I understood that the pharmaceutical industries were not going to invest in a $0.10 pill. If the pharmaceutical industries were not willing to do that, no one else was going to do it, because pharma funds everyone that is doing research. I was introduced to a patient with stage 4 prostate cancer. He had received two vaccines. He was perfectly healthy and a marathoner, and had no history of cancer in the family.

He worked for the government, and he was going to lose his job and his pension if he wasn’t vaccinated. Two months after his second Pfizer shot, he was diagnosed all at once with stage 4 prostate cancer. He tells a very compelling, melodramatic story about that 24-hour period of time in his life.
He went through the traditional protocols; radiation, chemotherapy, pharmacologic, castration, all of it, over a period of nine months. His name is Paul Mann. His doctor said, “There’s really nothing else we can do. He said, “Can’t you give me more radiation? Can’t you give me more chemo? Aren’t there any other drugs? Are there any clinical trials? The answer was, “No, there’s nothing. There is only hospice. Send for the priest.”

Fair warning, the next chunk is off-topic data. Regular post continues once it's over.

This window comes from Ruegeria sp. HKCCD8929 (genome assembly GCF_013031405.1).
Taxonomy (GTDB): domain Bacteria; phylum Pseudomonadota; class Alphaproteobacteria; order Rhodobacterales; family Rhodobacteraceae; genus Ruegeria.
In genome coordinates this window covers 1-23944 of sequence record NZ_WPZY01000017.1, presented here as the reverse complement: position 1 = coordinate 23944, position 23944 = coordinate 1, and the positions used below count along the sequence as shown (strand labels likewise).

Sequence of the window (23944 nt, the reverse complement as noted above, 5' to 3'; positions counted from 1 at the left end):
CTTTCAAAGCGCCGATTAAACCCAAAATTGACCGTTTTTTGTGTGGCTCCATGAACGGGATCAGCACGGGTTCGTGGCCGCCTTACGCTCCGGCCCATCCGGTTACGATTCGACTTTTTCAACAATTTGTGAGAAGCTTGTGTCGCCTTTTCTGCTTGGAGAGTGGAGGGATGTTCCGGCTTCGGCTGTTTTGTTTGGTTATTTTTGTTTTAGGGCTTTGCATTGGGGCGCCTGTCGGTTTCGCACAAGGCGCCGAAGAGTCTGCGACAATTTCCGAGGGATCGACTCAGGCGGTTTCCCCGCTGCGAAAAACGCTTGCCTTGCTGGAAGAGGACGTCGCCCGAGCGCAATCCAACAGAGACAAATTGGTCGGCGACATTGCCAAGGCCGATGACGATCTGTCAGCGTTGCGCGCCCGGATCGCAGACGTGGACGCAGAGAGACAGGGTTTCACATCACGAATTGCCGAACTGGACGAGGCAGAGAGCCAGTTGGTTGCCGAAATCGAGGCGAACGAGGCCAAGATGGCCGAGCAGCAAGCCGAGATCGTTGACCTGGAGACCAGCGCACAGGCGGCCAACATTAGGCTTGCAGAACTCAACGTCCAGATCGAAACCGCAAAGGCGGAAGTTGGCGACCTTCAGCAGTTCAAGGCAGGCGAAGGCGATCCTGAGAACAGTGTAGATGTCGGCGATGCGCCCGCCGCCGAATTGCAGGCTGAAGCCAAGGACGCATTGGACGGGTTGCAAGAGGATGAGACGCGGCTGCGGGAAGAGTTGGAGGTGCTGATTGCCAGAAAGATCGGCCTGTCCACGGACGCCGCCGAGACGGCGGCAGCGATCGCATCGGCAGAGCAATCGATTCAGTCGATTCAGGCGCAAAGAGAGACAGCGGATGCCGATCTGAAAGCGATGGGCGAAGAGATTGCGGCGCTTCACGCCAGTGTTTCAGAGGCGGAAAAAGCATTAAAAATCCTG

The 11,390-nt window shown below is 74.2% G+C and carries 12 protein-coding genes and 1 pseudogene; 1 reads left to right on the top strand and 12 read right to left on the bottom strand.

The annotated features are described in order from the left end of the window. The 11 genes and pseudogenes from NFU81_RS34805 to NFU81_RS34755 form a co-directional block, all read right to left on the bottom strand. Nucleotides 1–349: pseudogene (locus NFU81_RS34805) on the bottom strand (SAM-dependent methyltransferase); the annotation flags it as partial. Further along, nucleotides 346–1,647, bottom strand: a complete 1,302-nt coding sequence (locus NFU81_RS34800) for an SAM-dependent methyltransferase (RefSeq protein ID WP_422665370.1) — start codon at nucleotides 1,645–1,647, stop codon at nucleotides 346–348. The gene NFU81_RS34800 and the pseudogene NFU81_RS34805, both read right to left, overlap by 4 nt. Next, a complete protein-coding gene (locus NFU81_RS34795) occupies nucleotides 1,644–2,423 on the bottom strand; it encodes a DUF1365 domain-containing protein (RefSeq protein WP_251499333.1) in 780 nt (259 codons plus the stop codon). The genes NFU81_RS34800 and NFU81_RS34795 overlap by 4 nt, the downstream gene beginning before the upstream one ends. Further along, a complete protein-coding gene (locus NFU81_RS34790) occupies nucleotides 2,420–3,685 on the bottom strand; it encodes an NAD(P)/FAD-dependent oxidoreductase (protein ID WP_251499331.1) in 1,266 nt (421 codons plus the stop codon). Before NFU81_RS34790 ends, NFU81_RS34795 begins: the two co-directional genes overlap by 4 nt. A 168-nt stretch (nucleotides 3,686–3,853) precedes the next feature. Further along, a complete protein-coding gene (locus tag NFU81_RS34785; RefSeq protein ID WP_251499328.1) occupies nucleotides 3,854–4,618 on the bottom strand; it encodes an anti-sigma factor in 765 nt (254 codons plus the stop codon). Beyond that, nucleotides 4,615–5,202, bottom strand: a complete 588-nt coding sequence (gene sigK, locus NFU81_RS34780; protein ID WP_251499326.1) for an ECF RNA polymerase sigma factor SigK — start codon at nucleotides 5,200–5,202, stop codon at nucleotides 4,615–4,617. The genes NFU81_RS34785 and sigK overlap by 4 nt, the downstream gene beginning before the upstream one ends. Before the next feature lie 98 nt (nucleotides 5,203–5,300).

A friend of his knew me and said, “Would you give Paul a call? He just needs some moral support.” I began calling him and we spoke about once a week for three weeks. The poor guy was suffering and had cancer in 11 bones in his body. His right leg was completely swollen and obstructed with a tumor. He was miserable.

I said, “Paul, I don’t know if this is going to help you, but I know it’s not going to hurt you. I just can’t imagine based on my judgment and understanding of the scientific literature and all of the work that Doctors Kory and Marik have done that ivermectin would hurt you. It might help, but I can’t say.”